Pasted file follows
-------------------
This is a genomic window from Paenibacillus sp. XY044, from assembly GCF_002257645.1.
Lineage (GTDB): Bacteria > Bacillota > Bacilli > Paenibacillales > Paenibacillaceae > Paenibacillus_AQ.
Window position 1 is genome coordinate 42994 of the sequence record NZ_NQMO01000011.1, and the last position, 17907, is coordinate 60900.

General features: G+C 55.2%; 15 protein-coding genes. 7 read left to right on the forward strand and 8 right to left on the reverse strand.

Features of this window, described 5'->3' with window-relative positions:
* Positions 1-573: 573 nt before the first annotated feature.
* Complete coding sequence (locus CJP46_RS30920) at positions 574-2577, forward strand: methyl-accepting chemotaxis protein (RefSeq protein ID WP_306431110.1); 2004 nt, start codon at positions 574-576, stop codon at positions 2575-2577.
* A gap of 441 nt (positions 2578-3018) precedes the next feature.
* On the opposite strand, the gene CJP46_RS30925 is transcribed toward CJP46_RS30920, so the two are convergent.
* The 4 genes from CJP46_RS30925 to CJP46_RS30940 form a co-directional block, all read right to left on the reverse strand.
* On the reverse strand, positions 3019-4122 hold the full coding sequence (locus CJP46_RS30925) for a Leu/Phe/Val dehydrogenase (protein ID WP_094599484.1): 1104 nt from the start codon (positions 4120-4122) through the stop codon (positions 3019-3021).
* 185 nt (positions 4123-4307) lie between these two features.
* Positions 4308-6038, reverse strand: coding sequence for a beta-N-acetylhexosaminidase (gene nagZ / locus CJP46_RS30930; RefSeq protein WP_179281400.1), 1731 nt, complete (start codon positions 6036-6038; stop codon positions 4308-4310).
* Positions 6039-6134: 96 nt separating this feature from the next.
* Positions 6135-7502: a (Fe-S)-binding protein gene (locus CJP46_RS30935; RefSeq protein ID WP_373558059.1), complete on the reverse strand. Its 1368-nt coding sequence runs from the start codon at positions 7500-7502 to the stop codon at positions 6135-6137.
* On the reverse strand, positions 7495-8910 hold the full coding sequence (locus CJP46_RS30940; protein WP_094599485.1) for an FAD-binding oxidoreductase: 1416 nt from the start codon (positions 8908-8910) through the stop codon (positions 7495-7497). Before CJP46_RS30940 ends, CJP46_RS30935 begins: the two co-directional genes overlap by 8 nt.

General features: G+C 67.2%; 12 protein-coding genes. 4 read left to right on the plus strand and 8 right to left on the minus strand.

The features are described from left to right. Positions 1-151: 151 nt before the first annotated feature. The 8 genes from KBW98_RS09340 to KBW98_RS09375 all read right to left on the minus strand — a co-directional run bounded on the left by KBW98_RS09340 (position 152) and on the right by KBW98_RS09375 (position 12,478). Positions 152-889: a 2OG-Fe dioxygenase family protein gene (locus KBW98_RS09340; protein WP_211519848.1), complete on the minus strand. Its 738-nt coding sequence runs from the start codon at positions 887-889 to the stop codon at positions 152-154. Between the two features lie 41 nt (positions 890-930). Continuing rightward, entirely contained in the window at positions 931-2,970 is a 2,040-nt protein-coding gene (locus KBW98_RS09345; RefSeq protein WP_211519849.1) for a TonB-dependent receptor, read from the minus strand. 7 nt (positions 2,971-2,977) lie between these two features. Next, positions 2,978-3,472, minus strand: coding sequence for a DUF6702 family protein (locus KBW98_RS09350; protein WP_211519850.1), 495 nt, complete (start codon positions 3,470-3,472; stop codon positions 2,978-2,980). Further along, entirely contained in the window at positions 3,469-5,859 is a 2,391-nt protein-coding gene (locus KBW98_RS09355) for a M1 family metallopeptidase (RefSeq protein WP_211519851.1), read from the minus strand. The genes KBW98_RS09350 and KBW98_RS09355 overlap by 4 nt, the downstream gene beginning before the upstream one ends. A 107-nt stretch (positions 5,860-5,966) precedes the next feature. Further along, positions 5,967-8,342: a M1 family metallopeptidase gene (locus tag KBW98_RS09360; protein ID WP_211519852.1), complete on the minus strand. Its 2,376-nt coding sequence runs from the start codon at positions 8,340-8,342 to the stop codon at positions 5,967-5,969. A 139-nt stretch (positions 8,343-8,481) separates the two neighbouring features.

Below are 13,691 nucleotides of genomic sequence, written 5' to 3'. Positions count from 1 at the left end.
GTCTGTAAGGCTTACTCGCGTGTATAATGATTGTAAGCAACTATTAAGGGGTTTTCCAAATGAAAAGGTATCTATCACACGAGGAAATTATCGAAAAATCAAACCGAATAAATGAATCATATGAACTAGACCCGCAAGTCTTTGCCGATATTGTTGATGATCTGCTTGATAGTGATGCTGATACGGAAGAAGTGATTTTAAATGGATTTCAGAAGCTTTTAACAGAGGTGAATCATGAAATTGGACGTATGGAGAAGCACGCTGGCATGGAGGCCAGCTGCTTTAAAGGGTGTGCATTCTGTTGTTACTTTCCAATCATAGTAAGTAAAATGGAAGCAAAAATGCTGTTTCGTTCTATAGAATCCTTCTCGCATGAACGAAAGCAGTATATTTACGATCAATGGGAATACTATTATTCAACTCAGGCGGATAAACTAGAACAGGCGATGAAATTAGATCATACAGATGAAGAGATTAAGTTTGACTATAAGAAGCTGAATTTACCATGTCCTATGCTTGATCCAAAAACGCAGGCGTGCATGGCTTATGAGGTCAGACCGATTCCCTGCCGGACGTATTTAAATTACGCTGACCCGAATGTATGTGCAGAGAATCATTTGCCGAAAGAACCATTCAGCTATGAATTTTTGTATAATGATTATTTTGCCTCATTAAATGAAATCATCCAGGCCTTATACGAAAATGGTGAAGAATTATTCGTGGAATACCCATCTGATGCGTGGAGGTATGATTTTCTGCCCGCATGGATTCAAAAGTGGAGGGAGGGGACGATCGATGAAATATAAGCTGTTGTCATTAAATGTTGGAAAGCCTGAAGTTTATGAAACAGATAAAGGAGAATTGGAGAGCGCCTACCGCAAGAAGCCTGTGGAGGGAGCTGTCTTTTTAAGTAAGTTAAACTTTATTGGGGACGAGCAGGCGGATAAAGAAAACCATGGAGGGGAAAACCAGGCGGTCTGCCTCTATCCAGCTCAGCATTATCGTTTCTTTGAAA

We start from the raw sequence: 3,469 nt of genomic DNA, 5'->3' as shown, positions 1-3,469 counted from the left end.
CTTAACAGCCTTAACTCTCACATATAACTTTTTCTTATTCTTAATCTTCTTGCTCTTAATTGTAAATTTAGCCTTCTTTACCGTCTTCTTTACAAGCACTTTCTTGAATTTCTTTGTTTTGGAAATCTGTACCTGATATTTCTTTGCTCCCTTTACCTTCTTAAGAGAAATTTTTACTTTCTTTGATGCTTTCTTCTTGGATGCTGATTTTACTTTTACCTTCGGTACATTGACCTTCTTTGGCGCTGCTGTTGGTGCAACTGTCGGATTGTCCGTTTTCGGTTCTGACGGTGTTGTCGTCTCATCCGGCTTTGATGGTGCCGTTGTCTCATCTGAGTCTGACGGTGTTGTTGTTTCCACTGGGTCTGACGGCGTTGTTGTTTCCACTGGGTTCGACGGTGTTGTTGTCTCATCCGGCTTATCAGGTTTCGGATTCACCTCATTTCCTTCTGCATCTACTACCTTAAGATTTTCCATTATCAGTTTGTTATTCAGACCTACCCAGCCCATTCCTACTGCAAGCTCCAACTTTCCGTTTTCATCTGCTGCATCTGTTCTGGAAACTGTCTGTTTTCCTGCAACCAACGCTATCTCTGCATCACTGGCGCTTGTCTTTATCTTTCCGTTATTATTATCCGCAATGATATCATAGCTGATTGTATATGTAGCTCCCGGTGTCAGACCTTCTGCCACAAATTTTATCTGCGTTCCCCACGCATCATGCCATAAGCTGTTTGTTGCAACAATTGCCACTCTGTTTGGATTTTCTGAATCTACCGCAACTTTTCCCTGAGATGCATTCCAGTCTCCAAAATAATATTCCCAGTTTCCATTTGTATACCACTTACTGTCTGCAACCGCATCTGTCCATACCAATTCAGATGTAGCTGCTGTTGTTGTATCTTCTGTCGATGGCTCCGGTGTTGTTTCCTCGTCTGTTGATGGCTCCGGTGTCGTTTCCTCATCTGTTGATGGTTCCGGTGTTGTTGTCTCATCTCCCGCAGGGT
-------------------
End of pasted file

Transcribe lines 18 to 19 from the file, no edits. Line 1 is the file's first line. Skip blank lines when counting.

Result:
The features are described from left to right. Positions 1-151: 151 nt before the first annotated feature. The 8 genes from KBW98_RS09340 to KBW98_RS09375 all read right to left on the minus strand — a co-directional run bounded on the left by KBW98_RS09340 (position 152) and on the right by KBW98_RS09375 (position 12,478). Positions 152-889: a 2OG-Fe dioxygenase family protein gene (locus KBW98_RS09340; protein WP_211519848.1), complete on the minus strand. Its 738-nt coding sequence runs from the start codon at positions 887-889 to the stop codon at positions 152-154. Between the two features lie 41 nt (positions 890-930). Continuing rightward, entirely contained in the window at positions 931-2,970 is a 2,040-nt protein-coding gene (locus KBW98_RS09345; RefSeq protein WP_211519849.1) for a TonB-dependent receptor, read from the minus strand. 7 nt (positions 2,971-2,977) lie between these two features. Next, positions 2,978-3,472, minus strand: coding sequence for a DUF6702 family protein (locus KBW98_RS09350; protein WP_211519850.1), 495 nt, complete (start codon positions 3,470-3,472; stop codon positions 2,978-2,980). Further along, entirely contained in the window at positions 3,469-5,859 is a 2,391-nt protein-coding gene (locus KBW98_RS09355) for a M1 family metallopeptidase (RefSeq protein WP_211519851.1), read from the minus strand. The genes KBW98_RS09350 and KBW98_RS09355 overlap by 4 nt, the downstream gene beginning before the upstream one ends. A 107-nt stretch (positions 5,860-5,966) precedes the next feature. Further along, positions 5,967-8,342: a M1 family metallopeptidase gene (locus tag KBW98_RS09360; protein ID WP_211519852.1), complete on the minus strand. Its 2,376-nt coding sequence runs from the start codon at positions 8,340-8,342 to the stop codon at positions 5,967-5,969. A 139-nt stretch (positions 8,343-8,481) separates the two neighbouring features.

Below are 13,691 nucleotides of genomic sequence, written 5' to 3'. Positions count from 1 at the left end.